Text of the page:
Yes, this is a continuation of my “to do list” from last week with more chores to work on. Time to roll up those sleeves, put on the gloves, and get to work.
Lawns: February is still a relatively slow month for our lawns. Hopefully the moles are still hibernating and the moss hasn’t completely taken over. I usually recommend that we wait until March to mount a major attack on our turf areas. In the meantime, observe where there are drainage issues that you can correct in the summer and design features that might make it hard to mow, like tight corners. I am a big advocate for gradually increasing the flower and shrub beds while reducing the lawn areas because it allows us to introduce so much more variety into our gardens, which is good for pollinators and our general enjoyment. Also, if there are areas where the grass just won’t grow due to too much shade, consider doing something else like hardscaping with pavers or planting shade loving groundcovers.
Weeds. The more time we spend improving our soils and planting densely the less time we need to deal with weeds. Bare unimproved soil is a prime habitat for weeds and frankly, trying to garden in lousy soil really isn’t very much fun. If you are looking at a healthy crop of weeds growing in your beds, now is the time to remove them before they go to seed. A quick trip with the Hula-Hoe can make waste of them in no time flat. After you have cleaned up you can keep more weeds from returning by applying a weed preventer like Preen or Corn Gluten and then spreading some compost over the soil surface.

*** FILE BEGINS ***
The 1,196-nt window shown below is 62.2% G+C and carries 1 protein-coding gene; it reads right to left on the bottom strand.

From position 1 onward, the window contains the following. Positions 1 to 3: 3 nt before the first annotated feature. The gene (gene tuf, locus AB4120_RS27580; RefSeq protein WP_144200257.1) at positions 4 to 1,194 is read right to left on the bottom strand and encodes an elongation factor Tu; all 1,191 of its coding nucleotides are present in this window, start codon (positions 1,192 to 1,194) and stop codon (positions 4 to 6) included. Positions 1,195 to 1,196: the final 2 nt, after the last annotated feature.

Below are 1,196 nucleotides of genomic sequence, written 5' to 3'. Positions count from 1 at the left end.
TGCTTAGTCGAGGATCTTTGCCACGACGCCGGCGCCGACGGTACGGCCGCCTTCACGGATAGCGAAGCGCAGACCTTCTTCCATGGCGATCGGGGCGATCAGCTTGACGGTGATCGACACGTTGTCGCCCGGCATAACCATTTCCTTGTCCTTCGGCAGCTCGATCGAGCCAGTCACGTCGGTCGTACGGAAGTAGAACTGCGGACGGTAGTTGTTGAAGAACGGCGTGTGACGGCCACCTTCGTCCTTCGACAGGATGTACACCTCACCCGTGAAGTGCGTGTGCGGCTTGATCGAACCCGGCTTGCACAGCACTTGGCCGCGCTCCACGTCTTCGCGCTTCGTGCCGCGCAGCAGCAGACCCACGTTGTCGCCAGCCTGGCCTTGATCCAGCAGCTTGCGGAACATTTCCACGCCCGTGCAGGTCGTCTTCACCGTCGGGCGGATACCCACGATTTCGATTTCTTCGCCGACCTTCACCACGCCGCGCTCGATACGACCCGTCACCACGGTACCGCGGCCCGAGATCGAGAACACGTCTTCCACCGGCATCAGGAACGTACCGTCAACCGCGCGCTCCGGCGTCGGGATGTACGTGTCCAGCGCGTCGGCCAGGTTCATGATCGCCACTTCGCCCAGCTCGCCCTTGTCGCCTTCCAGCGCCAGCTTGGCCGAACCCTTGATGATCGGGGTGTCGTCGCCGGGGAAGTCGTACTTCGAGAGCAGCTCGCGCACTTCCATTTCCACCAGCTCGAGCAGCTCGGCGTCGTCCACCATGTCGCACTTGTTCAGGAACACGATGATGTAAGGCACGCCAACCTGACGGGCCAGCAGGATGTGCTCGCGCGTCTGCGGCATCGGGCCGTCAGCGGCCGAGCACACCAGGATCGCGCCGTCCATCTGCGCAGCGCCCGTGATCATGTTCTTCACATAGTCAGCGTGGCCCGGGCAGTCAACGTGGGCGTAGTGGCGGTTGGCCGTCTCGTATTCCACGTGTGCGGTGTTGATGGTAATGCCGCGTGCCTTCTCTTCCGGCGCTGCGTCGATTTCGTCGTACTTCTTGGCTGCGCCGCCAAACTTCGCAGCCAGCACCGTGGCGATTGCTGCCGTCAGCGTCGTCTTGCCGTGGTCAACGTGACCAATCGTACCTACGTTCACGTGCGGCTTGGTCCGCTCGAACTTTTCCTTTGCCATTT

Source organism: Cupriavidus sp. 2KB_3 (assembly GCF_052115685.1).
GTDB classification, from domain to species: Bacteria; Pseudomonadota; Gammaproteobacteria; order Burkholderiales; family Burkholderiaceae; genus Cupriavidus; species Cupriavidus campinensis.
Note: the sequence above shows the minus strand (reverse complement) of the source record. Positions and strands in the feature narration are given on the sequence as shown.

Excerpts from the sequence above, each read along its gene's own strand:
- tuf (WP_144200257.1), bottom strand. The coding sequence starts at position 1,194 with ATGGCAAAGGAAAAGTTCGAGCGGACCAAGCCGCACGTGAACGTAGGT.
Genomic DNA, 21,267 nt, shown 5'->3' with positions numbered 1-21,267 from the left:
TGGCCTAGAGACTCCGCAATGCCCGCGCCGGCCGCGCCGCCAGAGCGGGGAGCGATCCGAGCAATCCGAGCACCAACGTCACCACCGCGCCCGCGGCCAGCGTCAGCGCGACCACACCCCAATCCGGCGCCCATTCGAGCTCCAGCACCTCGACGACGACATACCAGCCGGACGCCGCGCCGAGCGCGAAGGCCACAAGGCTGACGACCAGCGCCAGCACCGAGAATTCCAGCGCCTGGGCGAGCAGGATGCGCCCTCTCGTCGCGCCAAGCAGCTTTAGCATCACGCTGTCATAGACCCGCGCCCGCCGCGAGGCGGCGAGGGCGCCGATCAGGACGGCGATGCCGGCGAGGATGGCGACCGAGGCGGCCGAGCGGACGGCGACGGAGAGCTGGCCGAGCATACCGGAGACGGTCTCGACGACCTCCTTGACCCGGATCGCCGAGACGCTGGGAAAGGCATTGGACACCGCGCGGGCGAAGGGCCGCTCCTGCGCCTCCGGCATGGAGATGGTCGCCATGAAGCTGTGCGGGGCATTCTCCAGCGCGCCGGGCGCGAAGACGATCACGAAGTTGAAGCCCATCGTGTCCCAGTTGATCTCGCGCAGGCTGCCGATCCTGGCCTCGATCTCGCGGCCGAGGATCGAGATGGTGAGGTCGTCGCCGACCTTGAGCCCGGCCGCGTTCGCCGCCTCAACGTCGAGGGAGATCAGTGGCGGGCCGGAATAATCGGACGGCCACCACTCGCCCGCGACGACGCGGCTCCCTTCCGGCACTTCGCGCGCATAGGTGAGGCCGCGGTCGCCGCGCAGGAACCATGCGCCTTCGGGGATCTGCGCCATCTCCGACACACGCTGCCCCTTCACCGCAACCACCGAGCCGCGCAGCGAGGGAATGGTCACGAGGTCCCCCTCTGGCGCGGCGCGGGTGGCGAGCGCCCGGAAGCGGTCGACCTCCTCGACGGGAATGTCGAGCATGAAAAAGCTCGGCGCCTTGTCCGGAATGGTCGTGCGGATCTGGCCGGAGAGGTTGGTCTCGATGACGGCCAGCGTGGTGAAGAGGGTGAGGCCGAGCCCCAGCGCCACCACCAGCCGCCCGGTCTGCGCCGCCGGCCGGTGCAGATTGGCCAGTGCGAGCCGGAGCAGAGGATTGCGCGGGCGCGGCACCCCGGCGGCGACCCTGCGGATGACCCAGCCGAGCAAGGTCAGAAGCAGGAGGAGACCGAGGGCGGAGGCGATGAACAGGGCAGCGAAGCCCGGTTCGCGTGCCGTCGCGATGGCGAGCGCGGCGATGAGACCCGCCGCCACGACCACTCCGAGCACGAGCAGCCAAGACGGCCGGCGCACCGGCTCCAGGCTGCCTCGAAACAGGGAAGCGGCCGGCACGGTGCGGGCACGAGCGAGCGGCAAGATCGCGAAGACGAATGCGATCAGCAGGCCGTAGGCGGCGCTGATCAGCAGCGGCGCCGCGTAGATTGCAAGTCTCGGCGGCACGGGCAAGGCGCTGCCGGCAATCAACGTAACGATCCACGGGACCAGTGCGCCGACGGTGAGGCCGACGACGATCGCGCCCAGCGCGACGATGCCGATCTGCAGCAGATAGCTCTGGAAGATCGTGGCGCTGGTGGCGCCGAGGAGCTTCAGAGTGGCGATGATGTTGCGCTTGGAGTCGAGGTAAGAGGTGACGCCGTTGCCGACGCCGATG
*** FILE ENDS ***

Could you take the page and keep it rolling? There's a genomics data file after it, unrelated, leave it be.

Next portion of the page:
Vegetables. Think “root and shoots” when considering what to plant in February. Crops like carrots, beets, onions and potatoes can be planted now as well as broccoli, lettuce, cauliflower, cabbage, kale and peas. While it is fun to start plants from seed it often makes more sense to just buy transplants when you only need a few plants. With the exception of carrots, most vegetables are available as transplants from the garden center. Before you plant, always add some organic fertilizer, lime, and compost to the soil. Skipping this step can literally be the difference between success and failure.
Fruit trees: It’s time to apply a dormant spray to our fruit trees. Copper and oil is a dynamite combination that helps reduce insects and diseases. Also, sulfur and pyrethrum is a natural combination sold under the Bonide label as ‘Orchard Spray’ that helps control scab and mildew on apples and pears. Get your pruning done this month as well and apply an organic fertilizer so that it has time to decompose before spring arrives.
Berries: A dormant spray will help control rust and any overwintering insects, pruning will clean up any old canes that are done producing, and some fertilizer will give them something to eat as they wake up.
Go to the Northwest Flower and Garden Show. There is nothing that will get you in the mood for gardening faster than a trip to a flower show. This year, the show is late, running from February 25th through the 29th. If you want to have a really good time, plan on spending one night in Seattle to enjoy a nice meal and a more relaxed time at the show.